In November 2006, then gubernatorial candidate Sarah Palin declared that she would not support an abortion for her own daughter even if she had been raped.
Granting exceptions only if the mother's life was in danger, Palin said that when it came to her daughter, "I would choose life."
At the time, her daughter was 14 years old. Moreover, Alaska's rape rate was an abysmal 2.2 times above the national average and 25 percent of all rapes resulted in unwanted pregnancies. But Palin's position was palatable within the state's largely Republican political circles.
Now that she's John McCain's vice presidential candidate, Palin's abortion policy (among others) is undergoing renewed scrutiny. The Alaska Republican has long declared herself pro-life. And her credentials on the topic make her the belle of the ball among religious conservatives. But Democrats and abortion rights advocates say her stance, specifically her unwillingness to grant her own child a choice to end a pregnancy induced by rape, is drastically at odds with public opinion -- even among many Republicans.
"This is absolutely outside the mainstream. Even in South Dakota they rejected [outlawing abortion in cases of rape] in '06 because it has gone too far and everyone can identify that in a case of rape or incest a woman should have the chance to make the decision with their family or doctor," said Nancy Keenan, president of NARAL Pro Choice America. "Women voters are going to reject both her and John McCain, and I think we see it specifically because we reach out to Republicans and independent pro-choice women. They live in the suburbs and exurbs. They are very much part of the mainstream America. And woman in general will reject that ticket."
Palin makes no secret of her abortion views. A member of the group Feminists for Life, she told the Alaska Right to Life Board in 2002 that she "adamantly supported our cause since I first understood, as a child, the atrocity of abortion." In an Eagle Forum Alaska questionnaire filled out during the 2006 gubernatorial race, Palin again stated that she is against abortion unless a doctor determined that a mother's life would end due to the pregnancy.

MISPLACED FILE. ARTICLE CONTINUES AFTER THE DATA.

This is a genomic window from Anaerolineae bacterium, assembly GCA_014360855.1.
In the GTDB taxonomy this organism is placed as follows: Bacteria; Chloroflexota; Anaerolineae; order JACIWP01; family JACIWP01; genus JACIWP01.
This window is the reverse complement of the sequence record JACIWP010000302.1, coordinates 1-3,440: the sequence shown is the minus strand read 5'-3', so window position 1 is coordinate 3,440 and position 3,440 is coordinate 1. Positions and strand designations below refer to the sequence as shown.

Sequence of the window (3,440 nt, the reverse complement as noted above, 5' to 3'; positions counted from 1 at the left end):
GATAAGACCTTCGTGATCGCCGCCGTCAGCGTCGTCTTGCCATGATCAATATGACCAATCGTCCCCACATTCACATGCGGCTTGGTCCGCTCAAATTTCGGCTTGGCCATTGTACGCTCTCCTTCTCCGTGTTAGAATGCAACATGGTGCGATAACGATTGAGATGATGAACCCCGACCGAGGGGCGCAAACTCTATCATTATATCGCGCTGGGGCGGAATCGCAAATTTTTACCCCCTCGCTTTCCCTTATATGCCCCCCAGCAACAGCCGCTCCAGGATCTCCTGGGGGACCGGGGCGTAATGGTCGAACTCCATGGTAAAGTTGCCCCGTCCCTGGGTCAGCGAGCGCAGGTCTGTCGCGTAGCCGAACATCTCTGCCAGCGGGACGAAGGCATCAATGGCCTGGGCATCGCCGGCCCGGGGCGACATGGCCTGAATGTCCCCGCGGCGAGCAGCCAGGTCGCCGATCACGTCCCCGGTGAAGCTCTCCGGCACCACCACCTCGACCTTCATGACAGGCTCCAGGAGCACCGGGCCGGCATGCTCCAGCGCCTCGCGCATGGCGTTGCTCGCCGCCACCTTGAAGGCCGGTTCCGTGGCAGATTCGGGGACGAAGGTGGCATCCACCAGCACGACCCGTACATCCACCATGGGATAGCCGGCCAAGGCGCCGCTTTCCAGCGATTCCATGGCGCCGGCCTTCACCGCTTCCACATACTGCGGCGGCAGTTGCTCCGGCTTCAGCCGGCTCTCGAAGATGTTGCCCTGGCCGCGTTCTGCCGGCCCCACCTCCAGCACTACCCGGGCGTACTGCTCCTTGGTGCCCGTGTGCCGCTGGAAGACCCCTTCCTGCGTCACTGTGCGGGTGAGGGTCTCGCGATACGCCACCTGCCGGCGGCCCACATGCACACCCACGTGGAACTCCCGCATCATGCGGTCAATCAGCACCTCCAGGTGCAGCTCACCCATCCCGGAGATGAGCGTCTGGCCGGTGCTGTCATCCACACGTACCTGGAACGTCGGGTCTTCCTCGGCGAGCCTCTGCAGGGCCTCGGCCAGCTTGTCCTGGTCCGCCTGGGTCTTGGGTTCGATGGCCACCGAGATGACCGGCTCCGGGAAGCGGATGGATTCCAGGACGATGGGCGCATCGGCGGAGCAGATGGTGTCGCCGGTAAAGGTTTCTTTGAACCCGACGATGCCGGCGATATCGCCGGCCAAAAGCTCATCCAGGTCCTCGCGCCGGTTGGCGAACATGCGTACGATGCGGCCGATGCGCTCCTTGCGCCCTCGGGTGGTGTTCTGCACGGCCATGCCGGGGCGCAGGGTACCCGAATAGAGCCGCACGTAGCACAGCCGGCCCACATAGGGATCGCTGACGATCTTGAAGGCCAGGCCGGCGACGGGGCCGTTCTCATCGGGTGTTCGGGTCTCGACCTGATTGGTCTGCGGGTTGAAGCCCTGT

"I believe that no matter what mistakes we make as a society," she wrote, "we cannot condone ending an innocent's life."
But it's not just abortion policy that has Democrats up in arms over Palin. In that same 2006 questionnaire, the soon-to-be governor said she would fund abstinence-only education programs in schools. "The explicit sex-ed programs," she added, "will not find my support." The stance, which reflected the priorities of the GOP, nevertheless led to an incredulous editorial in the Juneau Empire.
"Abstinence may be a laudable goal, but failing to educate teenagers about how to protect themselves from disease or unintended pregnancy is tragically misguided. According to the National Campaign to Prevent Teen Pregnancy, abstinence-only programs do not reduce sexual activity, teen pregnancy or sexually transmitted disease. Every day 10,000 U.S. teens contract a sexually transmitted disease, 2,400 get pregnant and 55 contract HIV. Unintended pregnancies happen to Republicans, Democrats and people of all faiths."
While Palin's positions have drawn the ire and concern of the pro-choice and progressive community, they are largely -- save abortions in the case of rape -- in line with John McCain's own stances. The Senator is against federal funding of birth control and sex education. He has called for the overturning of Roe v. Wade and received a zero rating from NARAL. Once, aboard the Straight Talk Express, McCain was asked if he supported the use of contraception or President Bush's abstinence-only education program to stem the spreading of AIDS.
"After a long pause, he said, 'I think I support the president's policy.' Does he believe that contraceptives help stop the spread of HIV? After another long pause, he replied, "You've stumped me."
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